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Banking exec’s startup aims to help women rise to the top at work

Natalie Mayrath

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Cate Luzio rose to the top in her field by raising her hand and taking risks. But during her 20-year tenure in top positions at at JP Morgan and HSBC, she noticed a trend: women were being hired, but they were getting bottlenecked in middle management.

“You have a lot of women at a junior level and then you have a select few at the top,” Luzio says. There are fewer women in managerial roles, and when women look around them or look above them, they don’t see a big change from when they started. “So if you can't see it, you can't be it,” she says.

This observation sparked a new direction for Luzio’s own trajectory. In a sharp career pivot, she wrote a business plan and set out on a new mission to help women see a path toward advancement, and arm females across women-focused industries with tools and resources to propel them to the top.

“I was at the table. You think you've made it and then you realize not only do you have to work harder, you better become a role model and start looking into that pipeline and developing those women that need to come after you,” Luzio says. A few months ago she launched Luminary, a collaboration hub for women across industries who want to expand their networks and advance their careers.

Luminary occupies an 11,000 square foot space in Manhattan’s NoMad neighborhood. “It’s more than a workspace,” Luzio says. It has a beauty bar, workout facility and membership tiers that allow flexibility for members’ budgets. Each tier is based on the amount of time you spend in the space, but all tiers allow access to Luminary’s events and programs.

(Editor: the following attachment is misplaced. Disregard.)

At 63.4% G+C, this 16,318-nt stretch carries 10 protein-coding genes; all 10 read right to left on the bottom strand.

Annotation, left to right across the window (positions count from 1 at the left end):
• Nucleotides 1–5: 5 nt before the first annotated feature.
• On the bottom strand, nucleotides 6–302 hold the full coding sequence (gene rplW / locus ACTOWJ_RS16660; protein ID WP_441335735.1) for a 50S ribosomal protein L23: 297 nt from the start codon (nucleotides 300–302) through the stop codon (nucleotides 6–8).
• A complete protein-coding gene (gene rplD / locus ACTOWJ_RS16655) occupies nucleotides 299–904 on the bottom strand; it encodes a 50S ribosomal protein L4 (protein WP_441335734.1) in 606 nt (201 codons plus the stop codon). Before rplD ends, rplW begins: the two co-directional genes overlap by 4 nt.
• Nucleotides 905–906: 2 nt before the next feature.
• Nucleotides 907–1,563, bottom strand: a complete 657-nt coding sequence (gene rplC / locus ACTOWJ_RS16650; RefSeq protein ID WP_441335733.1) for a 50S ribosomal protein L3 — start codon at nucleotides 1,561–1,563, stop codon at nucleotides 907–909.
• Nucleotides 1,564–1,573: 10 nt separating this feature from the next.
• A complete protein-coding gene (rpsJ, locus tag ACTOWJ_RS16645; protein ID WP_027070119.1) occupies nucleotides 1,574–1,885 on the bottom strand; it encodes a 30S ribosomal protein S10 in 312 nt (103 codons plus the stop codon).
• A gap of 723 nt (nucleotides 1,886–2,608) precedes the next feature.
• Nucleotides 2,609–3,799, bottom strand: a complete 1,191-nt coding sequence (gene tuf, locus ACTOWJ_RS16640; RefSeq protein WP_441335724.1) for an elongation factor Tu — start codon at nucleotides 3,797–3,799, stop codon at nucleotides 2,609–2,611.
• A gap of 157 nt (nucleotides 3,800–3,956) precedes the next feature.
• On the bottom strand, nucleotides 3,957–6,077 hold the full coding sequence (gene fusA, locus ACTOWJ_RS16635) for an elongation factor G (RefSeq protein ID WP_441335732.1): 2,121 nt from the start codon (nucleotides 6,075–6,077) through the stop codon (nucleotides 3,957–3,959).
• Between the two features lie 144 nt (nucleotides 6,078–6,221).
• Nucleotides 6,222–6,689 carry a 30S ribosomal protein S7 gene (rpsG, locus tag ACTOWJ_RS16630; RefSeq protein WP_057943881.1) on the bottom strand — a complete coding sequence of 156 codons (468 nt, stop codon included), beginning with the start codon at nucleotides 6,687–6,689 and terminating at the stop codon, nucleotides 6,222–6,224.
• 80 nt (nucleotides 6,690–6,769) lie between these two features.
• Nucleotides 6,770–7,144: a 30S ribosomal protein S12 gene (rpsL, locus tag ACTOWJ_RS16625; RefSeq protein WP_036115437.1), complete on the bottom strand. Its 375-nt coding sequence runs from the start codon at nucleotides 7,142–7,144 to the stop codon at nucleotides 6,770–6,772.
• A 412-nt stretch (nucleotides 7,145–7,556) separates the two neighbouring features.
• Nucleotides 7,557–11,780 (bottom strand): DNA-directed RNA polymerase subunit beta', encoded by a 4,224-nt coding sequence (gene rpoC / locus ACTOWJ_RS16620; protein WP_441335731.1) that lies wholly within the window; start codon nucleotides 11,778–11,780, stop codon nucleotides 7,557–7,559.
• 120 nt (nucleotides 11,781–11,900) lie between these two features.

What sets Luminary apart from its competitors such as The Wing and wework, Luzio says, is its carefully curated list of programming, courses, and workshops designed to enrich sustainable networking and learning beyond the traditional coffee dates and business card swaps. Luzio aims for an ecosystem rather than just a workspace.

“It’s for the woman who might be pivoting, the woman that wants to invest in herself and learn how to public speak, or the woman who needs to learn how to read a P&L,” Luzio says. “Let’s forget the business cards, and let’s build a bigger and broader platform.”

Luminary also looks to be a resource for companies looking to hire women from a deep, diverse talent pool. Aside from Luminary’s membership base, Luzio is developing a web of company partnerships across industries so members can tap that network for career solutions, and Luzio’s staff can facilitate introductions when companies come looking for specific profiles or skill sets. By opening multiple lines of communication, she envisions a heightened confidence in her clients.

“We [women] often feel a bit intimidated to ask for that help. Men don't, they just do it, they just ask,” says Luzio. “At Luminary I think that is going to naturally happen because you're in a safe environment, whether you work in finance or you work in fashion or media. Let’s start having the conversation – there's no shame in asking for help and women need to do it more.”

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